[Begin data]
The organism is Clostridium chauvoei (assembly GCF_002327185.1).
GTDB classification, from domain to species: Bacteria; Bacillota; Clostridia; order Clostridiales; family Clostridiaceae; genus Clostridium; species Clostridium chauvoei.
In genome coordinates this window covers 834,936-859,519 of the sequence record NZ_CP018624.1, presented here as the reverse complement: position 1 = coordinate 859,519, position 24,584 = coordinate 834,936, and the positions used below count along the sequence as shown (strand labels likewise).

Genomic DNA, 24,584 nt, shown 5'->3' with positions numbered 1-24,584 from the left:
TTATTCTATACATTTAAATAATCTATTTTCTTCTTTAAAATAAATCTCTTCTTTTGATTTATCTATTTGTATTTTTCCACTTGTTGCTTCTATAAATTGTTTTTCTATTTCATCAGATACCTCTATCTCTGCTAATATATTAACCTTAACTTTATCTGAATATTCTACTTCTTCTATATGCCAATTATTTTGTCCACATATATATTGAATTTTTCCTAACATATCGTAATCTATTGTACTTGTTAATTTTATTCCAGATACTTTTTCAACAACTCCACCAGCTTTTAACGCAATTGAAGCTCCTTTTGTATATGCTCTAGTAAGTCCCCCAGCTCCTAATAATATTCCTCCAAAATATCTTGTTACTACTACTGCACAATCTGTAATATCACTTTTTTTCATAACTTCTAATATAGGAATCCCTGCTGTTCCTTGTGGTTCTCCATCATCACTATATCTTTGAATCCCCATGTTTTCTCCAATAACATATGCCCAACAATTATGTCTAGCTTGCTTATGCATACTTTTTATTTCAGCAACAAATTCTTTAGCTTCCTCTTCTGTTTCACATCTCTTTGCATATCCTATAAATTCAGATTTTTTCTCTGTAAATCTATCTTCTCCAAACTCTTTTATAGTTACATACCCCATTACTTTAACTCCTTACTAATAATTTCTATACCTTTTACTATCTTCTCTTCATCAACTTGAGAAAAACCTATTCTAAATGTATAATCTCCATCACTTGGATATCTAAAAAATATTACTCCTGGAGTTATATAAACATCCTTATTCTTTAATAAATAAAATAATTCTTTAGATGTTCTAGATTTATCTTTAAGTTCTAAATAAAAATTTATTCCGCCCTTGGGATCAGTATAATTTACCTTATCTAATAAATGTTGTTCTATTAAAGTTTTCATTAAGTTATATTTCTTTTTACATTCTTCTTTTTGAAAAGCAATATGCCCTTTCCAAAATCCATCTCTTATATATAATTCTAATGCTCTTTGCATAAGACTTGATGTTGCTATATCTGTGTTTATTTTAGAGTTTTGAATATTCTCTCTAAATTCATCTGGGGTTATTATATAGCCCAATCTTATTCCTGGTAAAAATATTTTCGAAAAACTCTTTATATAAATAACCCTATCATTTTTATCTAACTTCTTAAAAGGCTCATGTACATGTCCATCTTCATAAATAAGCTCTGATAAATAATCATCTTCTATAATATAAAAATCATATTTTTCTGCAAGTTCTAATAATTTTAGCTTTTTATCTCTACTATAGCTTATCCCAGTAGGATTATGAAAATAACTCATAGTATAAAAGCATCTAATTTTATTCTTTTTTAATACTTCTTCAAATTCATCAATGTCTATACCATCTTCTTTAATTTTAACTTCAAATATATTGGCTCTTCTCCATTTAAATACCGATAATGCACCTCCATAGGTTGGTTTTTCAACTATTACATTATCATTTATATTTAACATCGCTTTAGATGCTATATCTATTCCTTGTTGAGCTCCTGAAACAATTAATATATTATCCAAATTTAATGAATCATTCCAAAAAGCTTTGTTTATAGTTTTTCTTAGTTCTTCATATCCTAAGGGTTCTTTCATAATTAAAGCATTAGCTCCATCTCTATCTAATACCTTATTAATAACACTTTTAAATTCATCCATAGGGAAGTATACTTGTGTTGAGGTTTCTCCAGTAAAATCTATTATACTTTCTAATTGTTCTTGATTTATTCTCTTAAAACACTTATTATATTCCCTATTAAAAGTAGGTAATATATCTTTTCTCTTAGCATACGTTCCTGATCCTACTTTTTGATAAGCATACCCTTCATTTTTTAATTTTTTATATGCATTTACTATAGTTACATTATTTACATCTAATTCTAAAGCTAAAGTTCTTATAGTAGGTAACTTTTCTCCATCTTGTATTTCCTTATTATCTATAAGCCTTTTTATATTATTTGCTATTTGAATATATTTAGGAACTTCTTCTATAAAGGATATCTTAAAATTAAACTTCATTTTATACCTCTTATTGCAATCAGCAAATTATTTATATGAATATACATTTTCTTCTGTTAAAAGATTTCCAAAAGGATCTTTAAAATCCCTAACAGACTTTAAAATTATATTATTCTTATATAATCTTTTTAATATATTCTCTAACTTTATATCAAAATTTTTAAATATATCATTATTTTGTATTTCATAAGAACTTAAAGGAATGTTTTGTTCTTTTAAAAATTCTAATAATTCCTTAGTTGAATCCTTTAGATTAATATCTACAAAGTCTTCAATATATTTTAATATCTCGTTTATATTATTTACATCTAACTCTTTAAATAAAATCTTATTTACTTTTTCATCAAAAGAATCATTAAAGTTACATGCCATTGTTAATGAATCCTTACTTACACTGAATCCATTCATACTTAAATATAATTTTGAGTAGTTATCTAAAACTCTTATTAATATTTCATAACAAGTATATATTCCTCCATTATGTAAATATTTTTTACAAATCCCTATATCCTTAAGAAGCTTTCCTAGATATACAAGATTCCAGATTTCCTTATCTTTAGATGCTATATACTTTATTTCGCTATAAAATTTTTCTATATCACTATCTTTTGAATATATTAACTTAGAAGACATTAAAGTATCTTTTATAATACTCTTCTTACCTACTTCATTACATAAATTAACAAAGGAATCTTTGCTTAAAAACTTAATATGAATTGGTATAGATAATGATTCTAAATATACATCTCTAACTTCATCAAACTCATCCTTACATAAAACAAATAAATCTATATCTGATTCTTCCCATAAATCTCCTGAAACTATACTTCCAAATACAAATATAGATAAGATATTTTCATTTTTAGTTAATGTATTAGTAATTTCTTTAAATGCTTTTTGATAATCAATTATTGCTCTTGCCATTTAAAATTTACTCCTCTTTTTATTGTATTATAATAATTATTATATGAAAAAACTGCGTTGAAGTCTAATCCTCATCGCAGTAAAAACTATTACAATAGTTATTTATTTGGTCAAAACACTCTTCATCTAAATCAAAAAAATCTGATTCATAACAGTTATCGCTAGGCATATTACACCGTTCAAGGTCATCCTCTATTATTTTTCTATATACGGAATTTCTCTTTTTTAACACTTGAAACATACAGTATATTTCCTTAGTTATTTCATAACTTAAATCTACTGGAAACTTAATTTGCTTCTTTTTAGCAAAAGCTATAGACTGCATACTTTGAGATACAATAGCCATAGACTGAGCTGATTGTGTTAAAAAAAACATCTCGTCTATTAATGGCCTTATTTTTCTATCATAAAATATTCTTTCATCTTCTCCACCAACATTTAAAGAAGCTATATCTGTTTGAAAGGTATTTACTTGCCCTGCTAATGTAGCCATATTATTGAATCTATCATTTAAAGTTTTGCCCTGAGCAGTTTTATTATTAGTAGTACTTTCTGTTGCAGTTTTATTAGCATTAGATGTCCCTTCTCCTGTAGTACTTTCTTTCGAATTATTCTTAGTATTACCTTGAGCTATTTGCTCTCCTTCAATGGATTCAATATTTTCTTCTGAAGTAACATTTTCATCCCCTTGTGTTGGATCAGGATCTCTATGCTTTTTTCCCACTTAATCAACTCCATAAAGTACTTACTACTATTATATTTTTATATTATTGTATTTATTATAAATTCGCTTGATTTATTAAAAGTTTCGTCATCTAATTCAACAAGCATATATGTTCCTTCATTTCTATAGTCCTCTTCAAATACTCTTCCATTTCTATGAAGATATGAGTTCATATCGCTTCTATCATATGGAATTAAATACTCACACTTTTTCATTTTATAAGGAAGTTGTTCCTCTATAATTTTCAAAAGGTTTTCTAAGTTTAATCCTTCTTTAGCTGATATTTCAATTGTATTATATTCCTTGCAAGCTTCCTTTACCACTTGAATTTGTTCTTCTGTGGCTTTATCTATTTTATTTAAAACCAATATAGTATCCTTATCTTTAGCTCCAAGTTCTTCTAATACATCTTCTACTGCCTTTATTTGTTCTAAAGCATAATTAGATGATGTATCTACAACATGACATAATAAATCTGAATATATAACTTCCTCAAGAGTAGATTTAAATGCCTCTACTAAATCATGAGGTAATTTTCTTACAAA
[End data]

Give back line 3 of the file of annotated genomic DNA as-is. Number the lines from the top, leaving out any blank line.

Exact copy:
In genome coordinates this window covers 834,936-859,519 of the sequence record NZ_CP018624.1, presented here as the reverse complement: position 1 = coordinate 859,519, position 24,584 = coordinate 834,936, and the positions used below count along the sequence as shown (strand labels likewise).